WASHINGTON — Sandra Day O’Connor, the first woman on the Supreme Court, announced Tuesday that she has the beginning stages of dementia, “probably Alzheimer’s disease,” and will no longer be able to participate in public life.
And she is asking Americans to take up a cause near and dear to her -- civics education.
- O'Connor says she was diagnosed some time ago
- Left the Supreme Court in 2005 to care for her husband
- Created iCivics program to teach civic education
- READ: Sandra Day O'Connor calls for national civics movement in letter (.PDF)
The 88-year-old said in a public letter that her diagnosis was made some time ago.
“While the final chapter of my life with dementia may be trying, nothing has diminished my gratitude and deep appreciation for the countless blessings in my life,” she wrote. She added: “As a young cowgirl from the Arizona desert, I never could have imagined that one day I would become the first woman justice on the U.S. Supreme Court.”
O’Connor was a state court judge before being nominated to the Supreme Court in 1981 by President Ronald Reagan, who fulfilled a campaign promise by nominating a woman to the Supreme Court. O’Connor had graduated third in her class from Stanford Law School and was the first woman to lead the Arizona state senate. She was 51 when she was unanimously confirmed to the high court. On the Supreme Court, her votes were key in cases about abortion, affirmative action and campaign finance as well as the Bush v. Gore decision effectively settling the 2000 election in George W. Bush’s favor.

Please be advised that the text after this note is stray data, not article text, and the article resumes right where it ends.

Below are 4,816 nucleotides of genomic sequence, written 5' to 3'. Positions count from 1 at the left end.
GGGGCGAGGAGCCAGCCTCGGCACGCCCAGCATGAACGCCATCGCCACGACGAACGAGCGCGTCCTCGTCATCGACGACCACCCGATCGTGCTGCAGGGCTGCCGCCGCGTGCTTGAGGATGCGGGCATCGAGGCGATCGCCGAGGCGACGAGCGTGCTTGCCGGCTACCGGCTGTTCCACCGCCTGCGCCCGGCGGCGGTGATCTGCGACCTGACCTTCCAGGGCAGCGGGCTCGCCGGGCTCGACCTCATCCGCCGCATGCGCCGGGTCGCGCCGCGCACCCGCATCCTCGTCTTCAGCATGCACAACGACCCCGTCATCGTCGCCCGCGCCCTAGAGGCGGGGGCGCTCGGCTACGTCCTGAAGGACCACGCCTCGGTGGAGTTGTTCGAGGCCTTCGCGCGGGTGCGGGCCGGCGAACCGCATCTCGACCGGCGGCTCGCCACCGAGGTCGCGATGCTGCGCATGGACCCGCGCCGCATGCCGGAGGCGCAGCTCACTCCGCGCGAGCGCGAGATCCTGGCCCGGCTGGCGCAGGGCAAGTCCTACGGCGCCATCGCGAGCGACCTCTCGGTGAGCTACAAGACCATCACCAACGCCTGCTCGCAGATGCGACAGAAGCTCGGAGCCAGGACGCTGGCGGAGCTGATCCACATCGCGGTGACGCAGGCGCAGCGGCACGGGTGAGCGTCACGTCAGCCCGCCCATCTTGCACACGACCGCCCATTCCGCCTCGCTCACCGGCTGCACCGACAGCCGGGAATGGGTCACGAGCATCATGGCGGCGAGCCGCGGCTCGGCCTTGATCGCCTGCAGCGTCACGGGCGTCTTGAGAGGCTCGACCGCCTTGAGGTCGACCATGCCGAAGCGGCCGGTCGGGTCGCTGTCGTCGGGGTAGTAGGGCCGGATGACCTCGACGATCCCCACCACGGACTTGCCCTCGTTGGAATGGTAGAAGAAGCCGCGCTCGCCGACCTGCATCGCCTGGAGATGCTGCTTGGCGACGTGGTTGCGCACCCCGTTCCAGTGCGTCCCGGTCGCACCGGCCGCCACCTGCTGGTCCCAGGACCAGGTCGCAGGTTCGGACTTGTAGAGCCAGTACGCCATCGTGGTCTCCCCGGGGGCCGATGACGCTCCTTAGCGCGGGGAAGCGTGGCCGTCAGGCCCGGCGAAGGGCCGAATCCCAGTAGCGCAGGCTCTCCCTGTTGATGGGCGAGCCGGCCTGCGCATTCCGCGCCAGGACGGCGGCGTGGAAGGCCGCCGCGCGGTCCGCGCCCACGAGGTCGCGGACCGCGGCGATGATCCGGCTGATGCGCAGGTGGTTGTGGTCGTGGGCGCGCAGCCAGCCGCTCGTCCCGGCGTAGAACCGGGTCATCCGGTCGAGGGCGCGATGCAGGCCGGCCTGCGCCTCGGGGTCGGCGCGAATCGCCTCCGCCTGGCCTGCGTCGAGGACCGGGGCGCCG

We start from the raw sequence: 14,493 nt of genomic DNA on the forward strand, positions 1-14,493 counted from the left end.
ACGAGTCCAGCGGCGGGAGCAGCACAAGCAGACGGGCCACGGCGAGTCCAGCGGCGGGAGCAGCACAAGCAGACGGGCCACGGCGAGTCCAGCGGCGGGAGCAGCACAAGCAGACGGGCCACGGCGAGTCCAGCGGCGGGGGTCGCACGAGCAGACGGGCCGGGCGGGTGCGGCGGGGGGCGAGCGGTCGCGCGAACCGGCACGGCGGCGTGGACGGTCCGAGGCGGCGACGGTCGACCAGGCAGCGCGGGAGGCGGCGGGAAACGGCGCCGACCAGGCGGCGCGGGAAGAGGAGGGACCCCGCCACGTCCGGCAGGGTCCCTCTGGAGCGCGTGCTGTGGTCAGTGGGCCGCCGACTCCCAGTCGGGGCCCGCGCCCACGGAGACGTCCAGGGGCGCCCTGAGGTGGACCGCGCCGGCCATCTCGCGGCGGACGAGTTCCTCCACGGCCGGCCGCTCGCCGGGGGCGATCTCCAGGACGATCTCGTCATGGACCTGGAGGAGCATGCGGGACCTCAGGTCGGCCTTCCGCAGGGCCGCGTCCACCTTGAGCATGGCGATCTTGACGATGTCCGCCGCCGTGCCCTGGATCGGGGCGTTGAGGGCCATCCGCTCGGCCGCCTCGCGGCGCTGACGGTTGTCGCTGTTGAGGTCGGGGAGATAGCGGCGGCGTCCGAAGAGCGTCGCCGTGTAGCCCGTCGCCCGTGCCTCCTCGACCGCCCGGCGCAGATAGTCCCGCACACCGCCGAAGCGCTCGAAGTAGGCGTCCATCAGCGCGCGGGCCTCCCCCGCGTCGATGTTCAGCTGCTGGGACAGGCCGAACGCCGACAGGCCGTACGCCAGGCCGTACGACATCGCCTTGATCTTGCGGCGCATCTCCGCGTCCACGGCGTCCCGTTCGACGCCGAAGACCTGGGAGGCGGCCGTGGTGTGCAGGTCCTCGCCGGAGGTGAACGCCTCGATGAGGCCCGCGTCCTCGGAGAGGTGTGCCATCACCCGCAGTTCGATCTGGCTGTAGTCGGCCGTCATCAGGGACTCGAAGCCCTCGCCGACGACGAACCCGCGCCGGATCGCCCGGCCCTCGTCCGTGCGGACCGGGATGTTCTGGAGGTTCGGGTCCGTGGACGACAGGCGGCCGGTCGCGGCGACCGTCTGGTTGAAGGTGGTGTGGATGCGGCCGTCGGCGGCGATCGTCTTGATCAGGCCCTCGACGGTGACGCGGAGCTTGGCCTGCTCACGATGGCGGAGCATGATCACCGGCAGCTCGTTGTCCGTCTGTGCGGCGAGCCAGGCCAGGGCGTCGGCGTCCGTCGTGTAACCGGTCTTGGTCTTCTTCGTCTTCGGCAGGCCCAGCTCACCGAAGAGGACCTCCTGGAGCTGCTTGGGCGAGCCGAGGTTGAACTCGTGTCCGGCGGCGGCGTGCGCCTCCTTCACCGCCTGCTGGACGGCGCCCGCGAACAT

O’Connor was 75 when she announced her retirement from the court in 2005. It was a decision influenced by the decline in the health of her husband, John O’Connor III, who himself had been diagnosed with Alzheimer’s disease.
O'Connor also made civics education her cause celebre in the years after her retirement. She created a program called iCivics, which used free online interactive games and a curriculum to make civic learning more effective for middle and high school students. O'Connor said the program reaches half of the country's young people. Her hope is that this program continues.
"There is no more important work than deepening young people's engagement in our nation," O'Connor wrote.
"It is my great hope that our nation will commit to educating our youth about civics, and to helping young people understand their crucial role as informed, active citizens in our nation," she wrote. " To achieve this, I hope that private citizens, counties, states, and the federal government will work together to create and fund a nationwide civics education initiative. Many wonderful people already are working towards this goal, but they need real help and public commitment."
Chief Justice John Roberts said in a statement that he was “saddened to learn” that O’Connor “faces the challenge of dementia.”
“Although she has announced that she is withdrawing from public life, no illness or condition can take away the inspiration she provides for those who will follow the many paths she has blazed,” Roberts wrote.
The Associated Press contributed to this story.